Hendricks was tried the following year — the trial was moved to Rockford, Illinois, 133 miles away from Bloomington — and he was found guilty. Doubts were raised as to his guilt, however, due to the prosecution's reliance on circumstantial evidence and anti-religious bias.
Among other factors, the prosecution attempted to link the murders to Hendricks's belief that divorce was a sin. The prosecution argued that since Hendricks did not believe in divorce, his only way out of his marriage was to kill his wife and children.
Although two weapons were found and the blood spatters pointed to two perpetrators, the prosecution argued for Hendricks's sole guilt and his lawyers missed some key pieces of evidence (one was the proposed order of killings). There were also some clear signs of bungled evidence, such as the containers of the children's stomach contents (one of the children's "stomach content" vials contained food that she disliked).
Despite the inconsistencies and the prosecution's circumstantial case, Hendricks was found guilty and was sentenced to four consecutive life sentences. He served seven years in Menard Correctional Center in Illinois. He remarried while in prison.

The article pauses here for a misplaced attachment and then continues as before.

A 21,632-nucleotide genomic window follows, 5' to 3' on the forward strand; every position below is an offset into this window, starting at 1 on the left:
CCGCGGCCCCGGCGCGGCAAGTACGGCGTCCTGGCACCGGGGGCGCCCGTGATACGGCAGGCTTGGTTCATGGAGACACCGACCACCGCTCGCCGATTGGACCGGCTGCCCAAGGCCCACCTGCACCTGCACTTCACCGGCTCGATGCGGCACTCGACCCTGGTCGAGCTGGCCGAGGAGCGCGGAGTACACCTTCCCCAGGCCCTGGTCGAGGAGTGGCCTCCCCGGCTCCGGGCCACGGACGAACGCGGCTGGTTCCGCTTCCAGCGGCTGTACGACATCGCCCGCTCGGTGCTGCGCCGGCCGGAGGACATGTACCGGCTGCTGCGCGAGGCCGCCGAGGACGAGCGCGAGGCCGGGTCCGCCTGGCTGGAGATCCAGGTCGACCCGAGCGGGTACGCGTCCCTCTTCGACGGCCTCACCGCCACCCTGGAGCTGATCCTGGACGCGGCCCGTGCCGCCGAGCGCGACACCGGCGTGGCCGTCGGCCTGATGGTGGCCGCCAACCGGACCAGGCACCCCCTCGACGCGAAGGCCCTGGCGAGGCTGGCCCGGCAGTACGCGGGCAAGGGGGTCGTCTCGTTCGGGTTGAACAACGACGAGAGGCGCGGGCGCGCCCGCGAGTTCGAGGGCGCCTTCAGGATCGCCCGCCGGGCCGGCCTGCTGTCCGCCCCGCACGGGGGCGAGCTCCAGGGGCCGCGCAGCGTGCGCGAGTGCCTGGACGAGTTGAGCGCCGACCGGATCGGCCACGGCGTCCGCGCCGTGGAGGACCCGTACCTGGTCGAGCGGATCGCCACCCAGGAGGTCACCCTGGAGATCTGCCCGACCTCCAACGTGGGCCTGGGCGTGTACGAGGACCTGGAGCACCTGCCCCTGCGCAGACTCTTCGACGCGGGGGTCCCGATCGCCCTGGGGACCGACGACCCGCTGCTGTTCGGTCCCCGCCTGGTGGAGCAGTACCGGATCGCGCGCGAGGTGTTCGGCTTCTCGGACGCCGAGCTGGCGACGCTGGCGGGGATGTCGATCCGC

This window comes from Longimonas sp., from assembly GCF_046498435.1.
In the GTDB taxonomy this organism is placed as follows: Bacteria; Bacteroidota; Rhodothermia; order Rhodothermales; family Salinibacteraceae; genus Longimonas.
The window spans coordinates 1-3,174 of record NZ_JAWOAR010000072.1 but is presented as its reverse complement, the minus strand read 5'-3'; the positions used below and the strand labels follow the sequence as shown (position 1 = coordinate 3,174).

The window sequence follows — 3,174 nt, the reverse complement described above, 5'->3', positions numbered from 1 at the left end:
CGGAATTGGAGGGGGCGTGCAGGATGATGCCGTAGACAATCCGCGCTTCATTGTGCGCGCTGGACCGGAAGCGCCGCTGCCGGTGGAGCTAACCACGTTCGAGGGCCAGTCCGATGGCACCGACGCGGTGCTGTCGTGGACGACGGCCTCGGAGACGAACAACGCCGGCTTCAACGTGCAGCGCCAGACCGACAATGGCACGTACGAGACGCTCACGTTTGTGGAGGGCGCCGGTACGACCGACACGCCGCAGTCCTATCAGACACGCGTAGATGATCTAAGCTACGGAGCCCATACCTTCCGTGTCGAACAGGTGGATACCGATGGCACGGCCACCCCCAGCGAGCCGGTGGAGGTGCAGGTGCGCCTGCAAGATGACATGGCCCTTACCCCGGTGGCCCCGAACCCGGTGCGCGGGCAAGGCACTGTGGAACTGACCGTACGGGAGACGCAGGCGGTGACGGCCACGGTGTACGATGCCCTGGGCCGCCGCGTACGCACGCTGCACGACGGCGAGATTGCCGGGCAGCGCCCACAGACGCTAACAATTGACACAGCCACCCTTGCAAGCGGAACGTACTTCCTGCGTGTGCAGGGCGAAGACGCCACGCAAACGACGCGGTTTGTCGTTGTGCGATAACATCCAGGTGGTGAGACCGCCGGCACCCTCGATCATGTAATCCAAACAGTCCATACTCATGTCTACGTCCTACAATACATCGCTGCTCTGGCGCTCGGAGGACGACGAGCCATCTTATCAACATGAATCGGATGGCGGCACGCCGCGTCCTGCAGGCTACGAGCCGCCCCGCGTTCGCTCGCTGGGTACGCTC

In 1991, he was acquitted and released after a retrial at the McLean County Law and Justice Center in Bloomington.
He is on his fourth marriage, and currently lives in Orlando, Florida and sold his last business within the last three years.
In popular culture
- Steve Vogel, "Reasonable Doubt", St. Martin's True Crime Classics, 1992. ISBN 0-312-92908-0
- Jessica Snyder Sachs, "Corpse: Nature, Forensics, and the Struggle to Pinpoint Time of Death", Basic Books (2001), ISBN 0-7382-0771-3, ISBN 978-0-7382-0771-1
- Roger Panes - Brethren member who killed his wife and three children with an axe in 1974.